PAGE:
UK soils have changed a lot in the last few decades; whether it’s the 97% sulphur deficiency found in soils sampled or the low organic matters across arable land. Therefore everyone knows the importance of taking a soil sample; but should you be investing in more than just basic soil analysis?
The basic analysis will give you P, K, Mg and pH; which is a good start but what about Ca, S, Mn, Cu, B, Zn, Mo and Fe? All are important to plant nutrition and you may be unaware that your soils are low in one or more of these elements. Soil sampling is about finding the limiting factors on your farm and being able to make sure they aren’t impacting upon yield – think Liebig’s barrel!
Yara’s Analytical Services have processed over 20 million samples. This huge dataset has shown that after removing all the soils with limiting factors such as P < index 2, pH <6.5 and micronutrient deficiencies then less than 20% of UK arable soils growing wheat have sufficient levels. When you look at soils sent in for oilseed rape fields then even less are sufficient.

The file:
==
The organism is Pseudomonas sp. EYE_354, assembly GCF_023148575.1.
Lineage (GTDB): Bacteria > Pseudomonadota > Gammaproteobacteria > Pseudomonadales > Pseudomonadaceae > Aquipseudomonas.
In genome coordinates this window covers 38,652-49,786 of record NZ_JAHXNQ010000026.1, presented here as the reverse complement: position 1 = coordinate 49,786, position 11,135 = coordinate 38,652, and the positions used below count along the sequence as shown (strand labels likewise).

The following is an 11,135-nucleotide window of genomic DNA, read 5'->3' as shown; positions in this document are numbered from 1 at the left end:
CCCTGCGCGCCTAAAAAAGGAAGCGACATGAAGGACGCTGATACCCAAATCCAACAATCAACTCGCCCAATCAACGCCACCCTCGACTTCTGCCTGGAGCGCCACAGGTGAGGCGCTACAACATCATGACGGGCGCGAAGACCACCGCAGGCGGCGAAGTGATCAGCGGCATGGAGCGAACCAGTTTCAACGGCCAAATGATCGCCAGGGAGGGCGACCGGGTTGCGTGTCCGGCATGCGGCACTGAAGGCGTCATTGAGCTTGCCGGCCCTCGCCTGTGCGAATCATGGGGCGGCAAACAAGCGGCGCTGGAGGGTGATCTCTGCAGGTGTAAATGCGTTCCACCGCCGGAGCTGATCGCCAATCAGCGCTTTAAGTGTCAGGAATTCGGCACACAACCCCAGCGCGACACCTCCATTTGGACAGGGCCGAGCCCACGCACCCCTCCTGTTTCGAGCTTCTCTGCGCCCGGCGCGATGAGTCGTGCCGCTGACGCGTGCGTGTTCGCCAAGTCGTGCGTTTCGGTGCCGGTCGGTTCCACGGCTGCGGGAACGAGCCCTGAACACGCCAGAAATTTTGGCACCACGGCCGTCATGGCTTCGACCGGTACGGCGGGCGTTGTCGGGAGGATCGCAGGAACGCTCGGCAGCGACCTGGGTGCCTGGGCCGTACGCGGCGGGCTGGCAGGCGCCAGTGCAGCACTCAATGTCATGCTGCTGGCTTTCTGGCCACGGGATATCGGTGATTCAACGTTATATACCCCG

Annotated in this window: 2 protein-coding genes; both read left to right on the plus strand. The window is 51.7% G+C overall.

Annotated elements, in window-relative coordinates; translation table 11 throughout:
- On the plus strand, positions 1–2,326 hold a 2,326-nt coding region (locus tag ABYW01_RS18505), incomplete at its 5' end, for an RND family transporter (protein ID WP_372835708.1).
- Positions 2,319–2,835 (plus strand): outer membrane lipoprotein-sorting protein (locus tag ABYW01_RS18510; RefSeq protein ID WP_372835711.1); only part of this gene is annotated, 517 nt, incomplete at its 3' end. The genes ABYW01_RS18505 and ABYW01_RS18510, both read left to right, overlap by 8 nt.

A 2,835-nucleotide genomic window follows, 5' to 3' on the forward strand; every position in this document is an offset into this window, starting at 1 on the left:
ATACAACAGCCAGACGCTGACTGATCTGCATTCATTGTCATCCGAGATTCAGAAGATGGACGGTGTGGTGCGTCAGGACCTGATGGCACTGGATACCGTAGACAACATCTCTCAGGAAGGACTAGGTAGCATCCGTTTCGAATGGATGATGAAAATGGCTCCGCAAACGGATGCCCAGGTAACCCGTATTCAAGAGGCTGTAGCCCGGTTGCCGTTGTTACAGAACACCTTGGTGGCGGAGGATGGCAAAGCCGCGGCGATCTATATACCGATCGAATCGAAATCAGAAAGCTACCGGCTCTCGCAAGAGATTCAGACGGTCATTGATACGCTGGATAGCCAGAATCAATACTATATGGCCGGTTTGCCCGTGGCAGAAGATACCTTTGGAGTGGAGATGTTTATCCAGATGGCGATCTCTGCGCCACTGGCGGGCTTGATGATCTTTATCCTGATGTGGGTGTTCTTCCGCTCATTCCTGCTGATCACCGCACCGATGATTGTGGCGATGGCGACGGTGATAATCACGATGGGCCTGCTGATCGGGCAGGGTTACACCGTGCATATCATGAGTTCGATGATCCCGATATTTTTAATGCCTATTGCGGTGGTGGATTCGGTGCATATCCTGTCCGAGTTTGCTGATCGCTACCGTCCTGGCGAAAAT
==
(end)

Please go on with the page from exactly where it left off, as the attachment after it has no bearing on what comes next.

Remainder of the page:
Broad spectrum soil analysis can identify issues before it's too late
By taking a broad spectrum soil sample you’ll know about these issues before it’s too late – when symptoms appear and yield is already taking a hit. Liebig’s law of the minimum states “A deficiency of any single nutrient is enough to limit yield”. With yields being pushed further, whilst costs savings are sought (such as P and K holidays) you could be limiting the effectiveness of any increased nitrogen applications.